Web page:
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anonymous

  • one year ago

check attachment below thanks!

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  1. anonymous
    • one year ago
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  2. anonymous
    • one year ago
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  3. Astrophysics
    • one year ago
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    Set it up as you would a equation of a line graph

  4. Astrophysics
    • one year ago
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    y-x>0 and y-1>0 solve for y.

  5. anonymous
    • one year ago
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    0?

  6. Astrophysics
    • one year ago
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    What do you mean

  7. Astrophysics
    • one year ago
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    Solve for y for both of the equations they gave you then we can graph it out y-x >0 what do you get if you solve for y?

  8. anonymous
    • one year ago
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    y=1 ?

  9. Astrophysics
    • one year ago
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    No...I mean y-x>0 -> y>x

  10. Astrophysics
    • one year ago
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    Now do the same for y-1>0 what do you get

  11. anonymous
    • one year ago
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    y>1

  12. Astrophysics
    • one year ago
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    Yes, so we have our equations \[y>x ~~~ \text{and}~~~y>1\] so that should be pretty easy to graph, what does y>x mean?

  13. Astrophysics
    • one year ago
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    Think of it as such, how would you graph y = x?

  14. Astrophysics
    • one year ago
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    Think about it, you should be able to answer this at this stage, make a table of values if you have to.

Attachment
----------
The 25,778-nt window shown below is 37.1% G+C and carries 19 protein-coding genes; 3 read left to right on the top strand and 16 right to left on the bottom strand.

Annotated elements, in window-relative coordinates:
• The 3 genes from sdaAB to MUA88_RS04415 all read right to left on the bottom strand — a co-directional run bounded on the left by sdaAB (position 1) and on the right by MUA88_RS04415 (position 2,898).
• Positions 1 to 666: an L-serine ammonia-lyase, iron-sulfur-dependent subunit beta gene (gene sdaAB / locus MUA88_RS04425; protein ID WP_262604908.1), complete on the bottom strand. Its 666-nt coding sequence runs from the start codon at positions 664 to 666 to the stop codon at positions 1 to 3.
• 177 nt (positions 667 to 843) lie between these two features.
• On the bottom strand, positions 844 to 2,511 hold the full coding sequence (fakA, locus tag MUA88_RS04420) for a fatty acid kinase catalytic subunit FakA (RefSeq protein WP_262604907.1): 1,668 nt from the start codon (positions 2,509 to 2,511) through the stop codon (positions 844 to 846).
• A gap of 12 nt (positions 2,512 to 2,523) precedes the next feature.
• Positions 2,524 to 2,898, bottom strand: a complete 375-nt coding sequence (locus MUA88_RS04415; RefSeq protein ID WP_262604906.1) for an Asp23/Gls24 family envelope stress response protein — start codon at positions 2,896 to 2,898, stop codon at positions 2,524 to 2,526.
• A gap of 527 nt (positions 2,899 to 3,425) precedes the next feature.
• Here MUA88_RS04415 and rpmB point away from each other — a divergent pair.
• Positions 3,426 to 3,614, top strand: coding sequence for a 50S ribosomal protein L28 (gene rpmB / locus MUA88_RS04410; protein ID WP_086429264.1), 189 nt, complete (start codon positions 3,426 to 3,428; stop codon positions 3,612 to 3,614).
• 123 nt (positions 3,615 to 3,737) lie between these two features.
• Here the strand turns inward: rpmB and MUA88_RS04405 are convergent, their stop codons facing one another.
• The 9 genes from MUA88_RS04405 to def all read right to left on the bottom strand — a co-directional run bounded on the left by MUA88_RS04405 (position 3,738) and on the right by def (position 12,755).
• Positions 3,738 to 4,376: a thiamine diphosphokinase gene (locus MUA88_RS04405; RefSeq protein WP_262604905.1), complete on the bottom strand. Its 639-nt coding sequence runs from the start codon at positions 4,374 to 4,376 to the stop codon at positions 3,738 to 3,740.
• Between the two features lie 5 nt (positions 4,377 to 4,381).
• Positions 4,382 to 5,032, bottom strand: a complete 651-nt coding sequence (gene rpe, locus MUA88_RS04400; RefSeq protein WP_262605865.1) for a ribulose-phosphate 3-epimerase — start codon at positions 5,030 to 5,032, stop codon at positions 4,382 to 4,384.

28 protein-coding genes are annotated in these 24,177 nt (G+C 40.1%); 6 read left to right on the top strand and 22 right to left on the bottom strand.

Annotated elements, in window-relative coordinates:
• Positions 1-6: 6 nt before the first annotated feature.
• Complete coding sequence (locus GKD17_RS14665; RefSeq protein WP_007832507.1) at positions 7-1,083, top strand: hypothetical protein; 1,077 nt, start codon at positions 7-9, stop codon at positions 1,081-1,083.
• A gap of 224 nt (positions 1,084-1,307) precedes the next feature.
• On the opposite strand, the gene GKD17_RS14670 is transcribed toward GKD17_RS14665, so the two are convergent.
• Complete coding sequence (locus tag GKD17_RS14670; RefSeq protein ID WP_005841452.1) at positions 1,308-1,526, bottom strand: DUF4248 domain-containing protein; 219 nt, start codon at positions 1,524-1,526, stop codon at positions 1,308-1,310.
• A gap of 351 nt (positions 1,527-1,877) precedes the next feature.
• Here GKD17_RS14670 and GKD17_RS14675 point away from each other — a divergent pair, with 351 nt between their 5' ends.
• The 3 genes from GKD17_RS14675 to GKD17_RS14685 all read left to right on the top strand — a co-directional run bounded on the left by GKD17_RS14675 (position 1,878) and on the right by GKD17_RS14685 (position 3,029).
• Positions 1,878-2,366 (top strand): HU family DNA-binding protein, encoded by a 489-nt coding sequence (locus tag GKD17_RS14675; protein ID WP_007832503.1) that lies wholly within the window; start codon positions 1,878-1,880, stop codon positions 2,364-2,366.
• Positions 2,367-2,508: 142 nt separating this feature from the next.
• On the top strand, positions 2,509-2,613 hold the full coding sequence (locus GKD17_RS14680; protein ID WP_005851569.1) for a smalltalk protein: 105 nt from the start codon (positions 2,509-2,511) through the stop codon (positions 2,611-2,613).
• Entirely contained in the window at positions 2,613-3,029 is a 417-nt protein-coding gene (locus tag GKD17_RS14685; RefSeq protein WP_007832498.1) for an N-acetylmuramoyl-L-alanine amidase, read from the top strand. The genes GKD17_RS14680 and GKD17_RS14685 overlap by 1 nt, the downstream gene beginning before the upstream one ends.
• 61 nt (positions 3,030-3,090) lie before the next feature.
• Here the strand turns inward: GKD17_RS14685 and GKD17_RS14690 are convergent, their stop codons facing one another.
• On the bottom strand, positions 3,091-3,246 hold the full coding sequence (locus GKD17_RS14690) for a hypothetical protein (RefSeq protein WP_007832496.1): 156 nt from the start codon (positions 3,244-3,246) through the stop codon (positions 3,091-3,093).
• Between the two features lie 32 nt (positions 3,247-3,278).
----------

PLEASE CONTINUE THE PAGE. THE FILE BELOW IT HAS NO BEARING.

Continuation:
15. anonymous
    • one year ago
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    0,1

  16. Astrophysics
    • one year ago
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    Huh?

  17. anonymous
    • one year ago
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    could i graph y=x like that @Astrophysics ??

  18. Astrophysics
    • one year ago
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    I don't understand what 0,1 mean? Could you use the draw tool

  19. anonymous
    • one year ago
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    ok so you see the graphs on the answers? would i put my point in 0,1?

  20. Astrophysics
    • one year ago
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    I mean, I'm just asking you what y = x graph looks like, what would you get if you made just a table of values, meaning plug random points in x, and get a output of y. You can draw it here |dw:1438424373597:dw|

  21. anonymous
    • one year ago
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    so wait I'm just picking 1 random x point and 1 random y point?

  22. arindameducationusc
    • one year ago
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    Should I try explaining?

  23. arindameducationusc
    • one year ago
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    easy way....

  24. arindameducationusc
    • one year ago
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    just equate both the graphs =0 instead of > or<

  25. arindameducationusc
    • one year ago
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    Then search two points (any) which satisfies 1st equation to draw its graph...

  26. arindameducationusc
    • one year ago